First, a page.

Af­ter loss of my mom, thoughts on how to con­sole a mourner

The News & Observer (Sunday) - - Arts - BY RABBI MARC GELL­MAN Send ques­tions and com­ments to The God Squad at god­squadques­[email protected]

I am 71 and I just be­came an or­phan.

My dad Sol died in 2007 at age 90 and now Mom has died at age 97. Ros­alie died on Dec. 14, be­fore the Sab­bath. At that mo­ment, I be­came an or­phan.

I have been think­ing that the Bi­ble speaks about car­ing for or­phans of­ten (Psalm 146:9; Ex­o­dus 22:22; Deuteron­omy 16:14, 10:18, 24:17, 27:19; Isa­iah 1:17), and yet many or­phans are not poor and there­fore need no spe­cial care. Still, the Bi­ble com­mands us to al­ways care for or­phans. Now I un­der­stand why.

These are the things that com­pas­sion­ate peo­ple have done for me and said to me in the days since Mom’s pass­ing that ful­fill the bi­b­li­cal com­mand­ment to care for the or­phan. These sug­ges­tions may help you com­fort your newly or­phaned friends as they helped me be com­forted in what is now, and for some time into the fu­ture, my bro­ken time.

Don’t tell an or­phan


(or any other per­son who has just lost a loved one whom you are try­ing to com­fort): “Don’t worry, ev­ery­thing will be OK.” The point of death is that it is for­ever and that it makes many things in your life that were once OK, sud­denly not OK. The task of grief work is to find a new way to live a com­plete and joy­ous life while know­ing that a big part of your joy has van­ished from your life for­ever. I found that the best greet­ing from con­sol­ers was, “May God com­fort you.” The greet­ing, “I am so sorry for your loss” is not bad, but it is a bit odd to is­sue an apol­ogy (I am so sorry) when in fact you are not apol­o­giz­ing for any­thing. The main thing is to ac­cept the grav­ity of grief and do not triv­i­al­ize it by say­ing that ev­ery­thing will be OK. Since Mom died there are things that are per­ma­nently not OK.

Ask the mourner you A are try­ing to com­fort to tell you a story about their loved one who has died. I know that I love sto­ries and I love to talk, so ask­ing me to tell a story is easy for me. But for ev­ery mourner, a com­forter who is sin­cerely in­ter­ested in learn­ing more about your loved one is far dearer than a com­forter who fo­cuses on you or the death or the fu­ture. If the mourner is too bro­ken to tell you a story, and if you knew their loved one, then you tell them a story.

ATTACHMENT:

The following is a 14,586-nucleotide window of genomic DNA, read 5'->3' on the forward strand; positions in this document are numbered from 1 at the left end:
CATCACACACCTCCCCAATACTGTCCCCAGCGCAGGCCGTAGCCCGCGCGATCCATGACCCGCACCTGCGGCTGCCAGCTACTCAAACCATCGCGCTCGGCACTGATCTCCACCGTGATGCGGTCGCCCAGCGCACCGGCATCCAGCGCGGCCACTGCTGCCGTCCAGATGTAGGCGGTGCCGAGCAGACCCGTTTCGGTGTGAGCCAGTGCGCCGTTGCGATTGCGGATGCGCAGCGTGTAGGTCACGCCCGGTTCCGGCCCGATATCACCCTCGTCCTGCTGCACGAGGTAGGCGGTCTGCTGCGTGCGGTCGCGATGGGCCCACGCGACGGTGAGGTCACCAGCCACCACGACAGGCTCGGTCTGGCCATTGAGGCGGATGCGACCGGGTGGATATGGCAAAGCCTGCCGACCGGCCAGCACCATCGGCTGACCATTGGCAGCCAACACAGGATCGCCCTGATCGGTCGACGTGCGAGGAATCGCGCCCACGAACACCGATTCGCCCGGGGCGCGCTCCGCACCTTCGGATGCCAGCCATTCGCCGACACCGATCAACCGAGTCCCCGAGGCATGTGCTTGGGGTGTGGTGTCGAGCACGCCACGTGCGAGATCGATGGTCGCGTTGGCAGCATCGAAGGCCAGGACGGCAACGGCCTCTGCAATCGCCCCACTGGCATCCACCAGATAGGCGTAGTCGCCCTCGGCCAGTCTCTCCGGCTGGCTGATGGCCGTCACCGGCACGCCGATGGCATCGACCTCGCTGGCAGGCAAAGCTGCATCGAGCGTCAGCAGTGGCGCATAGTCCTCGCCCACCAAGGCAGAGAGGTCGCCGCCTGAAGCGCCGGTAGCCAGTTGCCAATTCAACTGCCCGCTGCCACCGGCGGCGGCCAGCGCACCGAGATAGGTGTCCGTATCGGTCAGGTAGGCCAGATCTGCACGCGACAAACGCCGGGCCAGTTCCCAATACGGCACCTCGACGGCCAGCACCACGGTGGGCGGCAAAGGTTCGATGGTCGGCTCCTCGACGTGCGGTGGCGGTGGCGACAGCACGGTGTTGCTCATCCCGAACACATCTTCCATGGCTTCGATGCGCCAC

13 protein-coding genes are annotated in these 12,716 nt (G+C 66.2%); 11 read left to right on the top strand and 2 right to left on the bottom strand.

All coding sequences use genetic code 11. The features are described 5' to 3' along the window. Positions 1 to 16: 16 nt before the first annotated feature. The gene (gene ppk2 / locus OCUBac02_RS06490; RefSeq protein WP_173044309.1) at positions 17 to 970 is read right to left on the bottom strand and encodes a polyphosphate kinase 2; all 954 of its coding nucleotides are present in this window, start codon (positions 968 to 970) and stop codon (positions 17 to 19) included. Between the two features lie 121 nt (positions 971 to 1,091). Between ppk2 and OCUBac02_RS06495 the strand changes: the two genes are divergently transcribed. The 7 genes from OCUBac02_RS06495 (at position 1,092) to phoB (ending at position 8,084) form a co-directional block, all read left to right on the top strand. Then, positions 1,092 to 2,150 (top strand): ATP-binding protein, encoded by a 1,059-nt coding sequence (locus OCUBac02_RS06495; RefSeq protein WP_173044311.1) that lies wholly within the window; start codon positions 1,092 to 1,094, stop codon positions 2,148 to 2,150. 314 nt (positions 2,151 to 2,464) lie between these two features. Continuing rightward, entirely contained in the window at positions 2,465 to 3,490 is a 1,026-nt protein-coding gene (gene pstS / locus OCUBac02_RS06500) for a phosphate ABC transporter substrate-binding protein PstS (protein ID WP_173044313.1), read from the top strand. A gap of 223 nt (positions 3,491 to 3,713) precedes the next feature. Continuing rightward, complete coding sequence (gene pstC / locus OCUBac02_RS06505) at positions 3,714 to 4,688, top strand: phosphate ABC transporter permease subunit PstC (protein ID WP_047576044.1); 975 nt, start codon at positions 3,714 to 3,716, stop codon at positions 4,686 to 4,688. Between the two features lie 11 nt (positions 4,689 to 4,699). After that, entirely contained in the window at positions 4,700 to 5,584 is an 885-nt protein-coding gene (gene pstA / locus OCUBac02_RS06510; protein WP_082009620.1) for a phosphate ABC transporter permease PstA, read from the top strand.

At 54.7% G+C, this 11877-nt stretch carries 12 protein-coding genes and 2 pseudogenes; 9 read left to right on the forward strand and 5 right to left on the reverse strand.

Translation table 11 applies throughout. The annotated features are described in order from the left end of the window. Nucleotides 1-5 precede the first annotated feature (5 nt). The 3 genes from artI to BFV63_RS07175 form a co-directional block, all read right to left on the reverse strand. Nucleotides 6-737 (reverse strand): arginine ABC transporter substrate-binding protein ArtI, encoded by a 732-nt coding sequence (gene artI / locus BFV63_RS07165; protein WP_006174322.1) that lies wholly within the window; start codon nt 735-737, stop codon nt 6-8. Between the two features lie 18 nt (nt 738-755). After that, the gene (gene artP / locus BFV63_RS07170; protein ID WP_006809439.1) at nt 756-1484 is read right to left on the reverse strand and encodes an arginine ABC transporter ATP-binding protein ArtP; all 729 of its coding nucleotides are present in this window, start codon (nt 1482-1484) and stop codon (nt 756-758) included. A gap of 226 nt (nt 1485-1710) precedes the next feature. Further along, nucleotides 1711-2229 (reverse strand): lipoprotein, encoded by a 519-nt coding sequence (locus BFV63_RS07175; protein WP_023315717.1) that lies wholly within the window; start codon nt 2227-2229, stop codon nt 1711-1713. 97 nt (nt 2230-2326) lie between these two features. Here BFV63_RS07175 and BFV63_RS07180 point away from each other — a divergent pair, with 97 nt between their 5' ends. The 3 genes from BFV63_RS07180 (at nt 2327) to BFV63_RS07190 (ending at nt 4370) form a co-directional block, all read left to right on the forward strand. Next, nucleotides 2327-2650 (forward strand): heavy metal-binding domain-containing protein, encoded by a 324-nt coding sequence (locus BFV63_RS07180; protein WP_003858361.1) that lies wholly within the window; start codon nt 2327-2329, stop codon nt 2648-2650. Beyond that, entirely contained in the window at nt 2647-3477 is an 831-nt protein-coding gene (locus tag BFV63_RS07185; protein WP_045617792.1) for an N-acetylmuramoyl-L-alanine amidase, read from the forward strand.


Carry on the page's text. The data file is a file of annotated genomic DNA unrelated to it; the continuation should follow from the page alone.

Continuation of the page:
Many of my con­gre­gants wrote to com­fort me and told me of how they would watch Mom sit in the front row lis­ten­ing to me preach. They said she looked el­e­gant and proud. Pride is easy, but I hon­estly don’t know what el­e­gance re­ally means and yet Mom was surely el­e­gant. She was poor her en­tire life, but she was el­e­gant. I have been won­der­ing how she man­aged el­e­gance on such a tight bud­get. Now I re­al­ize that el­e­gance is not a mea­sure of wealth, but rather a mea­sure of sat­is­fac­tion. Mom was sat­is­fied with her lot and not jeal­ous of oth­ers. This is the se­cret of el­e­gance. It is right there in the first verse of the 23rd Psalm which is mis­trans­lated as, “The Lord is my shep­herd I shall not want.” The word for “want” is not there in the He­brew. The word that is there is the word for “lack.” So the verse should be trans­lated from the He­brew as, “The Lord is my shep­herd I shall not lack.” God does not prom­ise us the ful­fill­ment of our ev­ery de­sire. Rather, God prom­ises us that we lack noth­ing we need to live a ful­fill­ing com­pas­sion­ate life right now. Mom no doubt wanted things, but she felt that she lacked noth­ing. That is el­e­gance.

Men­tion Heaven. Of A the many mes­sages of con­do­lence I have al­ready re­ceived about Mom’s pass­ing, the only mes­sage that men­tioned the hope that Mom’s soul would rest in Heaven was from my Catholic friend Michael. God how I wish that Jews would feel more com­fort­able men­tion­ing Heaven, or in our ver­sion, “The World to Come” (Heb: Olam Habah). Telling me that I have so many mem­o­ries of Mom only makes her pass­ing harder for me. Be­liev­ing that death is not the end of her soul gives me true hope. The mes­sage that death is not the end of us is the es­sen­tial be­lief of ev­ery sin­gle re­li­gion on earth. Af­firm­ing that be­lief al­ways is im­por­tant. Af­firm­ing that be­lief at the time when the grave of your mother is still fresh is es­sen­tial.

Dear Mom, may your soul rest in peace in the Olam Habah with Dad among the holy and the right­eous … and the el­e­gant.

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